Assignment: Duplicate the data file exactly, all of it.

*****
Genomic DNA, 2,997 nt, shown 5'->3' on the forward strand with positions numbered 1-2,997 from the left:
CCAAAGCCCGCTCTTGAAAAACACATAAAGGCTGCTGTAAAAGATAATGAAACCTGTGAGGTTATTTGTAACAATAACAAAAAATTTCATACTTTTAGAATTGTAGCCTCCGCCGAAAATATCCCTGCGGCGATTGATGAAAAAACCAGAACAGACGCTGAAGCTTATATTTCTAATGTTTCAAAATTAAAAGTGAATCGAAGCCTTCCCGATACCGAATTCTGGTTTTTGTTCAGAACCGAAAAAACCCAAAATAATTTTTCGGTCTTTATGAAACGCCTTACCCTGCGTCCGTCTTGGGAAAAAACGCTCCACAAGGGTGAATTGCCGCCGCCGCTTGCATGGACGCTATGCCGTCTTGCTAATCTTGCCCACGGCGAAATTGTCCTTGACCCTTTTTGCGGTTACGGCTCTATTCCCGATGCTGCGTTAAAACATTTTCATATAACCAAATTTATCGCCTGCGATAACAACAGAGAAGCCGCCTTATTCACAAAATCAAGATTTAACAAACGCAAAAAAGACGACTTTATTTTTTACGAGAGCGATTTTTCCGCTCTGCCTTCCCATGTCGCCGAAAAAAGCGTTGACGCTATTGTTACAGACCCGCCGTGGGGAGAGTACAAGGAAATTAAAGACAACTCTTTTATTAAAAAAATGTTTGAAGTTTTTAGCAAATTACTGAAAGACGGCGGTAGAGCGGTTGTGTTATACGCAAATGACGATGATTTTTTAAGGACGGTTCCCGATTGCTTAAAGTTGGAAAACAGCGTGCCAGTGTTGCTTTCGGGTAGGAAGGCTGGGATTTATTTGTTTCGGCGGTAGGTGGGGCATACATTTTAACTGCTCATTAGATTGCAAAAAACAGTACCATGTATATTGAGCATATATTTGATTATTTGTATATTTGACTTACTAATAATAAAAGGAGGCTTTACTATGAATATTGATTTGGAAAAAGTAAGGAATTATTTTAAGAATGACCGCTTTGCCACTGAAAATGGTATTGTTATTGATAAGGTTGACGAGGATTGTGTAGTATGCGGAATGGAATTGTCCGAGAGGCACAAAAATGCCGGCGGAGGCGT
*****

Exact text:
Genomic DNA, 2,997 nt, shown 5'->3' on the forward strand with positions numbered 1-2,997 from the left:
CCAAAGCCCGCTCTTGAAAAACACATAAAGGCTGCTGTAAAAGATAATGAAACCTGTGAGGTTATTTGTAACAATAACAAAAAATTTCATACTTTTAGAATTGTAGCCTCCGCCGAAAATATCCCTGCGGCGATTGATGAAAAAACCAGAACAGACGCTGAAGCTTATATTTCTAATGTTTCAAAATTAAAAGTGAATCGAAGCCTTCCCGATACCGAATTCTGGTTTTTGTTCAGAACCGAAAAAACCCAAAATAATTTTTCGGTCTTTATGAAACGCCTTACCCTGCGTCCGTCTTGGGAAAAAACGCTCCACAAGGGTGAATTGCCGCCGCCGCTTGCATGGACGCTATGCCGTCTTGCTAATCTTGCCCACGGCGAAATTGTCCTTGACCCTTTTTGCGGTTACGGCTCTATTCCCGATGCTGCGTTAAAACATTTTCATATAACCAAATTTATCGCCTGCGATAACAACAGAGAAGCCGCCTTATTCACAAAATCAAGATTTAACAAACGCAAAAAAGACGACTTTATTTTTTACGAGAGCGATTTTTCCGCTCTGCCTTCCCATGTCGCCGAAAAAAGCGTTGACGCTATTGTTACAGACCCGCCGTGGGGAGAGTACAAGGAAATTAAAGACAACTCTTTTATTAAAAAAATGTTTGAAGTTTTTAGCAAATTACTGAAAGACGGCGGTAGAGCGGTTGTGTTATACGCAAATGACGATGATTTTTTAAGGACGGTTCCCGATTGCTTAAAGTTGGAAAACAGCGTGCCAGTGTTGCTTTCGGGTAGGAAGGCTGGGATTTATTTGTTTCGGCGGTAGGTGGGGCATACATTTTAACTGCTCATTAGATTGCAAAAAACAGTACCATGTATATTGAGCATATATTTGATTATTTGTATATTTGACTTACTAATAATAAAAGGAGGCTTTACTATGAATATTGATTTGGAAAAAGTAAGGAATTATTTTAAGAATGACCGCTTTGCCACTGAAAATGGTATTGTTATTGATAAGGTTGACGAGGATTGTGTAGTATGCGGAATGGAATTGTCCGAGAGGCACAAAAATGCCGGCGGAGGCGT